While neither came out and said specifically that this is a make-or-break season, both acknowledged that improvement on the field has to happen in 2014.

"[W]inning football games is the bottom line to everything, and we’ve got to be better," Beckman said. "This program needs consistency. The way that consistency is built, and this is just my opinion, but consistency is built on being able to establish yourself as you build a program."

Thomas wouldn't put a number on how many wins Beckman might need to secure his job for another year but said "we need to move the ball down the field, need to move in the right direction."

"I think last year we showed progress in a number of areas," he said. "Did we show progress in every area? Have we arrived? Are we where we want to be competitively? No, we’re not. To win at a high level and win consistently and to win in the Big Ten conference, you need to play at a high level in all phases of the game. ... So the goal and the intent is that we continue to do that to a point where we’re playing in bowl games and that’s the norm, but also eventually we’re competing for Big Ten championships."

Illinois certainly showed improvement in some aspects last season. The team increased its win total from two in Beckman's first season to four in 2013. An offense that was the worst in the Big Ten in 2012 averaged 29.7 points per game and had the league's second-best passing attack last fall. The hiring of Bill Cubit as offensive coordinator dramatically changed that side of the ball.

But the Illini still need to make that kind of jump on defense after giving up more than 35 points per game and fielding the Big Ten's worst rush defense in 2013. Beckman has repeatedly talked about the youth of his team, but he is now in his third year, when many of his recruits should be on the field.

"We’re in the process of still playing with a bunch of young players, but that’s why we feel good as coaches and [why] we’ve got that sense we can be pretty good this year," he told the Sun-Times. "Our players are maturing into what a Big Ten football player’s supposed to be. ... We’re probably one more year away from where you could say, 'We can redshirt this whole [freshman] class.' We can’t do that yet because we’ve still got some needs and continue to balance up with some junior-college players, but it’s a totally different football team in the fact of strength, in the fact of speed and in the fact of maturity than what it was a year before."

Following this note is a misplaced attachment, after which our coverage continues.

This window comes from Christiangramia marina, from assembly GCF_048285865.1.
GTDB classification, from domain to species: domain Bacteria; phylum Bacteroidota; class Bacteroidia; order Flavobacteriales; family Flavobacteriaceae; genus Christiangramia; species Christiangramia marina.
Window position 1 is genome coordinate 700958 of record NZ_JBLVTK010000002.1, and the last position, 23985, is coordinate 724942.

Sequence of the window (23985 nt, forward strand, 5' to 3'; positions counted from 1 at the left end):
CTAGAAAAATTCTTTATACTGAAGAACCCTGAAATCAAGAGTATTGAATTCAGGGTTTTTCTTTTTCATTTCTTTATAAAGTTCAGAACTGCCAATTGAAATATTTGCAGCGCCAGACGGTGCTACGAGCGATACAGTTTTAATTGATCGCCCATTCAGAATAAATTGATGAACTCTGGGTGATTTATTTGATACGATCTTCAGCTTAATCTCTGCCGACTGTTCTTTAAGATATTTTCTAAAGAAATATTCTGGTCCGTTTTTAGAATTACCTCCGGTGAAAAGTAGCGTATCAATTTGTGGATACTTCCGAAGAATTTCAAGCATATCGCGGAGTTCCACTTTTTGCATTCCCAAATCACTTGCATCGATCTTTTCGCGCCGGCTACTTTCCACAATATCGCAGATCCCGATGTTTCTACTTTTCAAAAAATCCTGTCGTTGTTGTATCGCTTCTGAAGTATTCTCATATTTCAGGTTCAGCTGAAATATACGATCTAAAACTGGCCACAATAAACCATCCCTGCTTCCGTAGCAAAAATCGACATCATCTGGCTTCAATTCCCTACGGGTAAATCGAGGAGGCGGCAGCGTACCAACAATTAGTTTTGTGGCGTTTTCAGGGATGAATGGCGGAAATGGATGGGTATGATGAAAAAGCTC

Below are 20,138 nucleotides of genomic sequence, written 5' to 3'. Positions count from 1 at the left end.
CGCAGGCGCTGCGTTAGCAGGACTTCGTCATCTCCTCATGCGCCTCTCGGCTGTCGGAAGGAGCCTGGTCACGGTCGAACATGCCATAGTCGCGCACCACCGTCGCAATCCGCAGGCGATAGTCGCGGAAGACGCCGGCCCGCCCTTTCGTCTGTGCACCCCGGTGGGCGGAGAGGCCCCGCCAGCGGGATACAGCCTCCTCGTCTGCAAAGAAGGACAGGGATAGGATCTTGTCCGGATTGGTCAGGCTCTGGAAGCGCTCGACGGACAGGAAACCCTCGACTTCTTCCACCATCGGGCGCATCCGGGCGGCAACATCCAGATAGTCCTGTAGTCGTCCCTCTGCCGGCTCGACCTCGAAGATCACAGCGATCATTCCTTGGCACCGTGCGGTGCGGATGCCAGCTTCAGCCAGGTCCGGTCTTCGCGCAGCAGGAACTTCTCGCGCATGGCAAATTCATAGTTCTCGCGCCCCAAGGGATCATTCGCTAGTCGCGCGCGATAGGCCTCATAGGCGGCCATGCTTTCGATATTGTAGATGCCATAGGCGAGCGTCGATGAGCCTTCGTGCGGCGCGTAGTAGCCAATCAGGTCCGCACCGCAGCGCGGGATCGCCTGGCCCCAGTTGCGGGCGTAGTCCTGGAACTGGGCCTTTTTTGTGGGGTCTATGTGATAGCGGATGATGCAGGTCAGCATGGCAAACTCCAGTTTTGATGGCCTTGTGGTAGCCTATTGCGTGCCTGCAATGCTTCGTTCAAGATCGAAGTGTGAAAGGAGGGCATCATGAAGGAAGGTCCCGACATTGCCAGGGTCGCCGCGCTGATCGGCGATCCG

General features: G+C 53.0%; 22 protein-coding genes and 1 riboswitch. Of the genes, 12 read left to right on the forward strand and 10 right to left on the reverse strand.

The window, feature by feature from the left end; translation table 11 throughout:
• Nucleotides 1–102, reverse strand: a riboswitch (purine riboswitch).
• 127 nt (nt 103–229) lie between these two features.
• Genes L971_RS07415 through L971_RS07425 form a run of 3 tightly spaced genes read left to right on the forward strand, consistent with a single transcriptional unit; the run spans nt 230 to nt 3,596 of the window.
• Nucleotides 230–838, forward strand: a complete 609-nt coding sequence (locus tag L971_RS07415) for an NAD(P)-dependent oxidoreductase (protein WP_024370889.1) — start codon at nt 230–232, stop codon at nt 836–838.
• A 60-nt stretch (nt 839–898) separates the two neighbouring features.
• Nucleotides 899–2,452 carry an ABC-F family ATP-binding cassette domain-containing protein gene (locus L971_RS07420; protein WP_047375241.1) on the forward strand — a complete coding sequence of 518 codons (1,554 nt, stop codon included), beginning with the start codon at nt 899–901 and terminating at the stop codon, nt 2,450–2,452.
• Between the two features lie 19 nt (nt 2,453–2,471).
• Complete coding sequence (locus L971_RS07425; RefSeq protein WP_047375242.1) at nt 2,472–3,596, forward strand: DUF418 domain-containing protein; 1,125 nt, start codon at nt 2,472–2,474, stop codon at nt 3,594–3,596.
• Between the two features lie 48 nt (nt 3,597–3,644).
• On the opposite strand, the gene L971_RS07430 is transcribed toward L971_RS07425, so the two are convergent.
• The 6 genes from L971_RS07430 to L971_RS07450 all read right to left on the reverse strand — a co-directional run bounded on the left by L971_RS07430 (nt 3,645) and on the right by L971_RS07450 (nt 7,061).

Beckman has done a really good job with less-publicized parts of the program. Players are excelling in the classroom, and off-the-field problems have been rare. Thomas said he will consider that as part of "the whole body of work" when he evaluates Beckman at the end of next season, as he does with all his coaches.

Still, fans don't really care about academics and community outreach accomplishments when you're not winning. Getting to a bowl game would be the safest way to ensure a fourth year for Beckman, and the schedule allows for that possibility. The nonconference schedule is very manageable, with home games against Youngstown State, Western Kentucky and Texas State sandwiched around a trip to Washington. The Illini will likely need three Big Ten wins to become bowl eligible; they get Purdue and Minnesota at home in October and would probably have to win at least one of their final three games -- Iowa and Penn State in Champaign and at Northwestern. A five-win season, especially if it includes just two Big Ten victories and three wins over no-name nonconference opponents, could make Thomas' decision very difficult.

Another thing Beckman needs to do is rally the fan base. Illinois fans have not been enthralled with him, and crowds at Memorial Stadium have dipped down to sometimes embarrassing levels. Getting to a minor bowl is not enough if the seats are empty. Just ask Danny Hope.